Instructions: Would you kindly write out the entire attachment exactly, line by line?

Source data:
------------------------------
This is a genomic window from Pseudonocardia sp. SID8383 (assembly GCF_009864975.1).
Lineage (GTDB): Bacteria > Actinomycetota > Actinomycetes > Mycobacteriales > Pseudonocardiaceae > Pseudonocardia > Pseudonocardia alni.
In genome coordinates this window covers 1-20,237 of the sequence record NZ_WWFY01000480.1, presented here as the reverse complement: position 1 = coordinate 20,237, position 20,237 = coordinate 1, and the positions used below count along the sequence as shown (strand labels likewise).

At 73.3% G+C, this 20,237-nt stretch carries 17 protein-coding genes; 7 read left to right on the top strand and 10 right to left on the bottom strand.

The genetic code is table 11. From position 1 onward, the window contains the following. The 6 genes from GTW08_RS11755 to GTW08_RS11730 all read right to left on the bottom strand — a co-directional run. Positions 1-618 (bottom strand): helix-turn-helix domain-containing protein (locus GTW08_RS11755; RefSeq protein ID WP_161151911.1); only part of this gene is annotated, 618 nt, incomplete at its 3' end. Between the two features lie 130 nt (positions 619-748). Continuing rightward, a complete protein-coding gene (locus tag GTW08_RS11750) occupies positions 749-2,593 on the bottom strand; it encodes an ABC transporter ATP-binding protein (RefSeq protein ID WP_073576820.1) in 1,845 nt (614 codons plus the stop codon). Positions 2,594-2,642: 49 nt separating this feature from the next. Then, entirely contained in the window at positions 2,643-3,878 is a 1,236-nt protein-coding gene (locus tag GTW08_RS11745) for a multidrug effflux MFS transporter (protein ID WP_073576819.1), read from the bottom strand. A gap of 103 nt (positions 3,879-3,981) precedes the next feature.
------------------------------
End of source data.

This is a genomic window from Pseudonocardia sp. SID8383 (assembly GCF_009864975.1).
Lineage (GTDB): Bacteria > Actinomycetota > Actinomycetes > Mycobacteriales > Pseudonocardiaceae > Pseudonocardia > Pseudonocardia alni.
In genome coordinates this window covers 1-20,237 of the sequence record NZ_WWFY01000480.1, presented here as the reverse complement: position 1 = coordinate 20,237, position 20,237 = coordinate 1, and the positions used below count along the sequence as shown (strand labels likewise).

At 73.3% G+C, this 20,237-nt stretch carries 17 protein-coding genes; 7 read left to right on the top strand and 10 right to left on the bottom strand.

The genetic code is table 11. From position 1 onward, the window contains the following. The 6 genes from GTW08_RS11755 to GTW08_RS11730 all read right to left on the bottom strand — a co-directional run. Positions 1-618 (bottom strand): helix-turn-helix domain-containing protein (locus GTW08_RS11755; RefSeq protein ID WP_161151911.1); only part of this gene is annotated, 618 nt, incomplete at its 3' end. Between the two features lie 130 nt (positions 619-748). Continuing rightward, a complete protein-coding gene (locus tag GTW08_RS11750) occupies positions 749-2,593 on the bottom strand; it encodes an ABC transporter ATP-binding protein (RefSeq protein ID WP_073576820.1) in 1,845 nt (614 codons plus the stop codon). Positions 2,594-2,642: 49 nt separating this feature from the next. Then, entirely contained in the window at positions 2,643-3,878 is a 1,236-nt protein-coding gene (locus tag GTW08_RS11745) for a multidrug effflux MFS transporter (protein ID WP_073576819.1), read from the bottom strand. A gap of 103 nt (positions 3,879-3,981) precedes the next feature.